If it didn't have to be quite as cheap, my own personal favourite is the Rollei AFM/Fuji Klasse. Good size, lots of manual control, excellent lens, good flare resistance, and (in my experience) very accurate metering.
     
  18. elekm

    elekm Member

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    If you practice, you can become quite good at guessing distances -- for recommending the Rollei 35.

    However, more details are needed from the original poster. What price range is "reasonable"? What features: Auto-everything?

    A nice alternative is an Olympus 35 RC or perhaps a Konica C35 Automatic.

    Otherwise, go to a thrift shop and get any point and shoot or $10 or less.
     
  19. mcgrattan

    mcgrattan Member

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    Also, Kodak Retinas can be pretty compact if you want an all-manual camera with a great lens. Heavy, though, and the ergonomics are idiosyncratic.
     
  20. Loren Sattler

    Loren Sattler Subscriber

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    I have had good results with a Rollei Prego 90. Purchased several on the auction site for $20-$30. It is a compact plastic point and shoot 35mm camera with 28-90mm lens range, Schneider optics and auto everything. Here is a scan from a print from New Years.
     
  21. Loren Sattler

    Loren Sattler Subscriber

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    Scan did not take? Another try:
     

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  22. elcabezagrande

    elcabezagrande Subscriber

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    In addition to those previously mentioned, among my favorites are Pentax PC35AF (quiet) or Canon MC (noisy). Nikon L35AF. Canon ML. Truthfully, as far as AF compacts, or compact rangefinders, most of them have very good lenses. The rest is all a matter of ergonomics, availability and utility. See what they have at the local thrift stores and flea markets, and don't be afraid of some of the less-known names, like Chinon or Samsung. Some of the cameras listed here are not what I would call inexpensive for a carry-around camera, though.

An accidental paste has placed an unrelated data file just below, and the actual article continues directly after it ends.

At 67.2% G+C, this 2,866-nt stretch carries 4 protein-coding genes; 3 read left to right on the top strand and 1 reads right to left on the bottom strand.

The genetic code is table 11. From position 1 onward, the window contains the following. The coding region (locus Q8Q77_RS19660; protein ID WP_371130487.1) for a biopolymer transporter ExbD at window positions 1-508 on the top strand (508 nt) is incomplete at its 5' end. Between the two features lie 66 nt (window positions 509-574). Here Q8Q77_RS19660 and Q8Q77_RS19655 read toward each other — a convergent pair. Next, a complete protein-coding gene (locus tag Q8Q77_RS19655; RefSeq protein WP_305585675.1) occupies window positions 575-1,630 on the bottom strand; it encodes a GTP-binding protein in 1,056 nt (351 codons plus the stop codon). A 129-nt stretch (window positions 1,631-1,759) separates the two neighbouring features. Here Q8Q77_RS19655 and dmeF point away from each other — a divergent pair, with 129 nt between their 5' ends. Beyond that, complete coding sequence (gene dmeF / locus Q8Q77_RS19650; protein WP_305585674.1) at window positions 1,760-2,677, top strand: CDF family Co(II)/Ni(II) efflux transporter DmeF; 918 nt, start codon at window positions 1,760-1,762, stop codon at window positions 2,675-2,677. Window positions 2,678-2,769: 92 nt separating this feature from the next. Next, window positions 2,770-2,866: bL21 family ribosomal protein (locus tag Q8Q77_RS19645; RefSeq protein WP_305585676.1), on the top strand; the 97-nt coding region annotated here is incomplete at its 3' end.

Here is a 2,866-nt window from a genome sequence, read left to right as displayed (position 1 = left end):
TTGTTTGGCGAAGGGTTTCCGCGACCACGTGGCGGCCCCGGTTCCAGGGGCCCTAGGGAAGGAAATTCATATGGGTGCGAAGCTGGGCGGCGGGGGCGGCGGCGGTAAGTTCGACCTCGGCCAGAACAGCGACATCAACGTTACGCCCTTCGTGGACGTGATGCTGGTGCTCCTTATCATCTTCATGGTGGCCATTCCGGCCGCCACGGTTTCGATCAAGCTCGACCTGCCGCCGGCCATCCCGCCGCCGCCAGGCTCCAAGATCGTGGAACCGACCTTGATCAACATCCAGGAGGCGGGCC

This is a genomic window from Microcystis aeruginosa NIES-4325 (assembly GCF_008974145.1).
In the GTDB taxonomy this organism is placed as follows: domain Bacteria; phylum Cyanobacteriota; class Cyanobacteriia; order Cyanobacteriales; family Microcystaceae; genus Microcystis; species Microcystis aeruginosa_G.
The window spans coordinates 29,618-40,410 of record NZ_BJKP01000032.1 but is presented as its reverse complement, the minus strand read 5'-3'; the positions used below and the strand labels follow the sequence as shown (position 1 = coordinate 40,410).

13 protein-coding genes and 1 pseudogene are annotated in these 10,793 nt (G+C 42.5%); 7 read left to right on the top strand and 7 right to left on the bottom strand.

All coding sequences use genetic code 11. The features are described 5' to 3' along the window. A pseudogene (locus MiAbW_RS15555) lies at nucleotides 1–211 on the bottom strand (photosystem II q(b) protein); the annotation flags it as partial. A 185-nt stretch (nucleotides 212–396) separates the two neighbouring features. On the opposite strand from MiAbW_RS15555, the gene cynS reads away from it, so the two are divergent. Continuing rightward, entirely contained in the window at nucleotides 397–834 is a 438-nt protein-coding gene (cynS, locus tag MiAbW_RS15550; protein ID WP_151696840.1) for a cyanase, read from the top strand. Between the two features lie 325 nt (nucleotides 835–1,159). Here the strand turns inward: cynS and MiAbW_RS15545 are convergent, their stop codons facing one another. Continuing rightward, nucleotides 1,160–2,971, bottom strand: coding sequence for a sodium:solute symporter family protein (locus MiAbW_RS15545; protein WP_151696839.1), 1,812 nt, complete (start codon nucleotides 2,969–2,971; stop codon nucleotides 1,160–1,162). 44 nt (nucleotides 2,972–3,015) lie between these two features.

23. h.v.

    h.v. Member

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    Yashica T4
    Contax T2/T3
    Rollei 35
    Olympus Mju
    Olympus XA/XA2
    Ricoh GR1v
    Fuji Natura (if you can get your hands on one)

    Those are really the best of the best. Can't go wrong with any of them.
     
  24. digic

    digic Member

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    Thanks, everyone!
     
  25. blockend

    blockend Member

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    Mju II aperture stays open too long as speeds climb and no manual ASA or override, just DX. Minimum 400 asa film needed for street work, faster if you can get it. A strictly portrait camera on slower films.
     
  26. perkeleellinen

    perkeleellinen Member

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    Many of the cameras mentioned here are not very affordable. The Yashica T4 has unfortunately achieved 'cult' status with the accompanying price tag. The Ricoh GR series cameras are great but costly, there's one in the classifieds now. Rollei 35s and Contax T series are also costly.

    The Mju II is probably the best bet, I use 800 speed film in mine to overcome the aperture issue blockend speaks of above.

    Can I also suggest the Nikon AF6000 (Lite Touch)? It's got a 28/3.5 lens and can be had on ebay quite cheaply. The only issue with it is that it doesn't read 800 & 1600 film. So as long as you shoot only 100, 200 and 400 films you're fine.